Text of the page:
It’s the return of the Dodge Charger Daytona nameplate: but perhaps not the return you’re thinking of. The Dodge Charger, like the Challenger and Chevrolet Camaro will die out with the current generation, but we’ve already seen the Dodge Charger SRT Daytona and it’s split opinions.

This returning Daytona is the real deal – the 1969 muscle car designed to go racing and full of purpose and style, an icon if there ever was one.

The thing is, the Charger here is a restomod which further splits opinion on whether you could/should permanently modify a rare classic worth $300,000.

Either way, the car you see before you is a render representation of the Daytona in restomod guise, which allows it to break into 2023’s competitive battleground and emerge a winner, just like in 1969. Let’s take a look at the render courtesy of HotCars artist Rostislav Prokop.

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The 1969 Dodge Charger Daytona Restomod: Low, Long, Likeable

HotCars Car Renders 1969 Dodge Charger Daytona Restomod, rear quarter view
HotCars Photo © 2023 Valnet
 

This car takes almost a unilateral approach to modification, while retaining pretty much all the things that made the classic so recognizable and likeable.

Things that made the Daytona and Plymouth Superbird work well like the long, low body; something so iconic and lost in that era.

Here, the Daytona gets presented in a great blue color all over its lowered, wide body kit. The wheels are 6-spoke chrome alloys and the design carries over the circular wing mirrors, rear lights and tail wing.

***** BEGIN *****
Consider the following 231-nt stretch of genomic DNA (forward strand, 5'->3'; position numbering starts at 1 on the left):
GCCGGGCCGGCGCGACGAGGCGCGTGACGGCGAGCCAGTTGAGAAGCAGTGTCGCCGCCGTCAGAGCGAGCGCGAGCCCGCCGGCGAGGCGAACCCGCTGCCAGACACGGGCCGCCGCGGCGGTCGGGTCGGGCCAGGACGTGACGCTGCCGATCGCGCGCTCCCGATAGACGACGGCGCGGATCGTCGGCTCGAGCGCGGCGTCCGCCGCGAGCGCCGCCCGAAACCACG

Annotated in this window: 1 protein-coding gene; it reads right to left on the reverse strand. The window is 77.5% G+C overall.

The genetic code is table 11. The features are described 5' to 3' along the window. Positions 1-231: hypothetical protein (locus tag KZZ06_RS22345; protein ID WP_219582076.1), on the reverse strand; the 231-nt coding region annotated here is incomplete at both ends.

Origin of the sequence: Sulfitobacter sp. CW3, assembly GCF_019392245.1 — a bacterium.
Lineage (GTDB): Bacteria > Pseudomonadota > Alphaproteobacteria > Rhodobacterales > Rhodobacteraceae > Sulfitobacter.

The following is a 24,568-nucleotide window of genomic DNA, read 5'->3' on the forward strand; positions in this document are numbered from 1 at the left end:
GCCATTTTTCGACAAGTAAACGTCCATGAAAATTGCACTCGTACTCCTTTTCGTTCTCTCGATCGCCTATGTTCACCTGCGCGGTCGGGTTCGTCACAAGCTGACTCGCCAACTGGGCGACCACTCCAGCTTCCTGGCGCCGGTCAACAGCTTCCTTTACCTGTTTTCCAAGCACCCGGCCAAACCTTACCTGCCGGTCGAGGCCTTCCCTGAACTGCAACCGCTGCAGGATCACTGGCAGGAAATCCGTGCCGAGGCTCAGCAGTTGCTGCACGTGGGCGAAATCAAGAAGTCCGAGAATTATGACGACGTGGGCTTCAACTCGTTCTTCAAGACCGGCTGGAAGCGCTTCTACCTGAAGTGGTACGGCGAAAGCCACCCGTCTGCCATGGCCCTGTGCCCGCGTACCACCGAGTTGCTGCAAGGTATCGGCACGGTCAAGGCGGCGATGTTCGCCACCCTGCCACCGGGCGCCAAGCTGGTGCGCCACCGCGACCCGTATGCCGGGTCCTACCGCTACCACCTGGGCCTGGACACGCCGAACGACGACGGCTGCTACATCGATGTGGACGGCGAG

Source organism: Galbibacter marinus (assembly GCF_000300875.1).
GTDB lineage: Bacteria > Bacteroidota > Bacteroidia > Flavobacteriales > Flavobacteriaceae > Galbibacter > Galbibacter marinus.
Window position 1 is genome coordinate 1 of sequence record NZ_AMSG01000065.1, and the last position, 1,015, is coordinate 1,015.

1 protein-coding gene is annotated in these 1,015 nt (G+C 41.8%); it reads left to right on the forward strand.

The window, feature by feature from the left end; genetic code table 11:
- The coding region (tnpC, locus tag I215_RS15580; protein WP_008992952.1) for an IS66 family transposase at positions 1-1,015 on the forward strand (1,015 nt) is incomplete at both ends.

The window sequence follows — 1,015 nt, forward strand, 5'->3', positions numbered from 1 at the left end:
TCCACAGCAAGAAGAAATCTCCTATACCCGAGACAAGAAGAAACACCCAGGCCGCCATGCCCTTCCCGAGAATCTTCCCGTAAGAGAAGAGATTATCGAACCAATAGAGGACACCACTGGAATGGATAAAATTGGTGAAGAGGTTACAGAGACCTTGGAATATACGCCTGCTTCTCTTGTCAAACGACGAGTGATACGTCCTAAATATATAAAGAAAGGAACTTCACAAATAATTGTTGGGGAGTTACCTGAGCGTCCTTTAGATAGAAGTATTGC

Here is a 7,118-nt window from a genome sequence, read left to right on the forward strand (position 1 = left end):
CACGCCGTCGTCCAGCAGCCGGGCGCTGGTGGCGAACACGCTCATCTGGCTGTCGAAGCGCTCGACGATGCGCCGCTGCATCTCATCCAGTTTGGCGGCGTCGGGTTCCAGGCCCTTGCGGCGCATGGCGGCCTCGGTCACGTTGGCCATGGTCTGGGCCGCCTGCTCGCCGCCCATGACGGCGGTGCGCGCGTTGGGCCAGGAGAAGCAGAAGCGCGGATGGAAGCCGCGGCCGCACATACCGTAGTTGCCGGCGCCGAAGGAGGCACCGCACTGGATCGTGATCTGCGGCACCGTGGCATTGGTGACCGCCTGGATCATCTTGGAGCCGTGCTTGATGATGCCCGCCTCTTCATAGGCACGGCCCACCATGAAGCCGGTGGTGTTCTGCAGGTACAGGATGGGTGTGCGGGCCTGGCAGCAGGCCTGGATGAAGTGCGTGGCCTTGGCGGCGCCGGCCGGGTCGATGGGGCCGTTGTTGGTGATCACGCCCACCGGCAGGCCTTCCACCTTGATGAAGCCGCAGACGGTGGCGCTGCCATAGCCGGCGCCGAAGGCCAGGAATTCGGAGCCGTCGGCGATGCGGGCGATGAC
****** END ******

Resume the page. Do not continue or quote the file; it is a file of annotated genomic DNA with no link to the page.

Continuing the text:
Major changes aside from the lowered and widened profile and wide wheels happen on the side where there are now air exits behind the front wheels, unlike the non-functional cutouts on the original legend.

Up front though are the major changes that set this car apart from the original in order to bring it up to date for 2023.

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How Much Is A 1969 Dodge Charger Daytona In 2023?

HotCars Car Renders 1969 Dodge Charger Daytona Restomod, front quarter view
HotCars Photo © 2023 Valnet
 

Instead of pop-up headlamps, the front has LED lights, which look cohesive alongside the rest of the design. Its hood has two large ducts and the front has a larger pointed splitter and grille which wasn’t a feature on the ’69 Daytona.

All in all, it’s still perhaps an acquired taste, but as far as restomods go the ’69 Daytona restomod cleverly retains all the features and idiosyncrasies that made the original car so unforgettable.

The wide wheels, stance, LED lights and body kit all change-up the recipe and take the Daytona into another gear – just as values have been doing. Values are always going to be high for a ’69-’70 homologation special from the golden years of the muscle car – only 503 got made.

Of those, the 375-hp 7.2-liter ‘Magnum’ V8 was standard fare, but 70 models got made with the sought-after 425-hp 7-liter HEMI V8, that commands an easy $1 million at auction nowadays – the ‘cheaper’ Magnum-engined machines only command $300,000 or so.